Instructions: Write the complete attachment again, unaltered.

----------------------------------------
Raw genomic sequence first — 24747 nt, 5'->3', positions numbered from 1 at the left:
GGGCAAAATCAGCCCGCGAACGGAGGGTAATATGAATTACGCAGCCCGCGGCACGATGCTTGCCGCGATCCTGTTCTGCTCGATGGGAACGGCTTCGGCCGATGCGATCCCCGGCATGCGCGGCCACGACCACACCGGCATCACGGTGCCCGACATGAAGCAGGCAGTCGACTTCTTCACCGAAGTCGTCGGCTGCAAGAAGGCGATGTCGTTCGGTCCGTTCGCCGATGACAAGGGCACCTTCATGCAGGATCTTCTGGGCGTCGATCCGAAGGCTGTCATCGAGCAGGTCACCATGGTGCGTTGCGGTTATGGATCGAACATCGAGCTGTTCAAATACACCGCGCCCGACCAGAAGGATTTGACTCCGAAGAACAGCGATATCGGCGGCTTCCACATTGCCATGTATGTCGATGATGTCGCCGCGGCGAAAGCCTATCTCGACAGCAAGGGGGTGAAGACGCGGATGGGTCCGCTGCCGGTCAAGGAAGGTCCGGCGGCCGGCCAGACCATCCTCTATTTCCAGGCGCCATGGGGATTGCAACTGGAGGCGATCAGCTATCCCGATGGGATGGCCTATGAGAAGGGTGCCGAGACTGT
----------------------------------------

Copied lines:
Raw genomic sequence first — 24747 nt, 5'->3', positions numbered from 1 at the left:
GGGCAAAATCAGCCCGCGAACGGAGGGTAATATGAATTACGCAGCCCGCGGCACGATGCTTGCCGCGATCCTGTTCTGCTCGATGGGAACGGCTTCGGCCGATGCGATCCCCGGCATGCGCGGCCACGACCACACCGGCATCACGGTGCCCGACATGAAGCAGGCAGTCGACTTCTTCACCGAAGTCGTCGGCTGCAAGAAGGCGATGTCGTTCGGTCCGTTCGCCGATGACAAGGGCACCTTCATGCAGGATCTTCTGGGCGTCGATCCGAAGGCTGTCATCGAGCAGGTCACCATGGTGCGTTGCGGTTATGGATCGAACATCGAGCTGTTCAAATACACCGCGCCCGACCAGAAGGATTTGACTCCGAAGAACAGCGATATCGGCGGCTTCCACATTGCCATGTATGTCGATGATGTCGCCGCGGCGAAAGCCTATCTCGACAGCAAGGGGGTGAAGACGCGGATGGGTCCGCTGCCGGTCAAGGAAGGTCCGGCGGCCGGCCAGACCATCCTCTATTTCCAGGCGCCATGGGGATTGCAACTGGAGGCGATCAGCTATCCCGATGGGATGGCCTATGAGAAGGGTGCCGAGACTGT